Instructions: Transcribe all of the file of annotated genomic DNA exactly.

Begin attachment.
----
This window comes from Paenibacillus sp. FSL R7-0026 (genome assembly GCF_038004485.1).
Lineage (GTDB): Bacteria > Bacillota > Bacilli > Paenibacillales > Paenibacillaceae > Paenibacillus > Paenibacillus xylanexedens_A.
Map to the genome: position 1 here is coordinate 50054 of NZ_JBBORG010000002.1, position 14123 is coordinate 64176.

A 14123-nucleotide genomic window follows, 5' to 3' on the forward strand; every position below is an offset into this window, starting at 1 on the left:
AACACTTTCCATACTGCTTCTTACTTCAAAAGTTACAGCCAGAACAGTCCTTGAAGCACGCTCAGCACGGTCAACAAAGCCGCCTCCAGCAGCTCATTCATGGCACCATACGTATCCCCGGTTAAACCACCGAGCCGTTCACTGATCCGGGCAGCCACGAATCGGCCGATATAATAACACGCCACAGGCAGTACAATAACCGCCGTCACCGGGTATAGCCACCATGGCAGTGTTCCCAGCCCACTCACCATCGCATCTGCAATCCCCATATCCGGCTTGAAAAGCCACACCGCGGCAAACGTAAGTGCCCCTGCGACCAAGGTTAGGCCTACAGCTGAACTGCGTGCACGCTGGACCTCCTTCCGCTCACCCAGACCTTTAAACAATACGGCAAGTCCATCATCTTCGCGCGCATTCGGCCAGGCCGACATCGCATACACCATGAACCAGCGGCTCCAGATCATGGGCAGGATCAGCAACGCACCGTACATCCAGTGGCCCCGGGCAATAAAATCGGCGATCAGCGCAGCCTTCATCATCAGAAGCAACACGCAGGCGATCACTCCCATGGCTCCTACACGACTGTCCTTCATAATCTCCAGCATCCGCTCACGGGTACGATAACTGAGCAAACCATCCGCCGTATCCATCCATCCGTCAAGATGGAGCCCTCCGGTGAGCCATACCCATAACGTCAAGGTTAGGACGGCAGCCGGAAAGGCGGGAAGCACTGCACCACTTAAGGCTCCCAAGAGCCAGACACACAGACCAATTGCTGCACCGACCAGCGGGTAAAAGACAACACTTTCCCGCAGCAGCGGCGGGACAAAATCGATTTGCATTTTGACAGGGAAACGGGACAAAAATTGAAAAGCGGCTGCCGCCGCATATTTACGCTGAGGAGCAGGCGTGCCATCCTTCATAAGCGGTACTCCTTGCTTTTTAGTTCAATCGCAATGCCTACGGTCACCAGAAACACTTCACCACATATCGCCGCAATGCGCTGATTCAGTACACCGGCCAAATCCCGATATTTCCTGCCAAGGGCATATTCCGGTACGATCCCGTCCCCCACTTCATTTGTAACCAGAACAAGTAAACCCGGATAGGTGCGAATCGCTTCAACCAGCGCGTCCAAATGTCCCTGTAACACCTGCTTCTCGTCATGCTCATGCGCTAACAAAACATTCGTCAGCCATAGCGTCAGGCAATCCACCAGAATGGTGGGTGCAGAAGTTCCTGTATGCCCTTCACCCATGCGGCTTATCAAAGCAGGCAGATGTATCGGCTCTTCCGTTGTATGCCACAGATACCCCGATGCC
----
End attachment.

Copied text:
This window comes from Paenibacillus sp. FSL R7-0026 (genome assembly GCF_038004485.1).
Lineage (GTDB): Bacteria > Bacillota > Bacilli > Paenibacillales > Paenibacillaceae > Paenibacillus > Paenibacillus xylanexedens_A.
Map to the genome: position 1 here is coordinate 50054 of NZ_JBBORG010000002.1, position 14123 is coordinate 64176.

A 14123-nucleotide genomic window follows, 5' to 3' on the forward strand; every position below is an offset into this window, starting at 1 on the left:
AACACTTTCCATACTGCTTCTTACTTCAAAAGTTACAGCCAGAACAGTCCTTGAAGCACGCTCAGCACGGTCAACAAAGCCGCCTCCAGCAGCTCATTCATGGCACCATACGTATCCCCGGTTAAACCACCGAGCCGTTCACTGATCCGGGCAGCCACGAATCGGCCGATATAATAACACGCCACAGGCAGTACAATAACCGCCGTCACCGGGTATAGCCACCATGGCAGTGTTCCCAGCCCACTCACCATCGCATCTGCAATCCCCATATCCGGCTTGAAAAGCCACACCGCGGCAAACGTAAGTGCCCCTGCGACCAAGGTTAGGCCTACAGCTGAACTGCGTGCACGCTGGACCTCCTTCCGCTCACCCAGACCTTTAAACAATACGGCAAGTCCATCATCTTCGCGCGCATTCGGCCAGGCCGACATCGCATACACCATGAACCAGCGGCTCCAGATCATGGGCAGGATCAGCAACGCACCGTACATCCAGTGGCCCCGGGCAATAAAATCGGCGATCAGCGCAGCCTTCATCATCAGAAGCAACACGCAGGCGATCACTCCCATGGCTCCTACACGACTGTCCTTCATAATCTCCAGCATCCGCTCACGGGTACGATAACTGAGCAAACCATCCGCCGTATCCATCCATCCGTCAAGATGGAGCCCTCCGGTGAGCCATACCCATAACGTCAAGGTTAGGACGGCAGCCGGAAAGGCGGGAAGCACTGCACCACTTAAGGCTCCCAAGAGCCAGACACACAGACCAATTGCTGCACCGACCAGCGGGTAAAAGACAACACTTTCCCGCAGCAGCGGCGGGACAAAATCGATTTGCATTTTGACAGGGAAACGGGACAAAAATTGAAAAGCGGCTGCCGCCGCATATTTACGCTGAGGAGCAGGCGTGCCATCCTTCATAAGCGGTACTCCTTGCTTTTTAGTTCAATCGCAATGCCTACGGTCACCAGAAACACTTCACCACATATCGCCGCAATGCGCTGATTCAGTACACCGGCCAAATCCCGATATTTCCTGCCAAGGGCATATTCCGGTACGATCCCGTCCCCCACTTCATTTGTAACCAGAACAAGTAAACCCGGATAGGTGCGAATCGCTTCAACCAGCGCGTCCAAATGTCCCTGTAACACCTGCTTCTCGTCATGCTCATGCGCTAACAAAACATTCGTCAGCCATAGCGTCAGGCAATCCACCAGAATGGTGGGTGCAGAAGTTCCTGTATGCCCTTCACCCATGCGGCTTATCAAAGCAGGCAGATGTATCGGCTCTTCCGTTGTATGCCACAGATACCCCGATGCC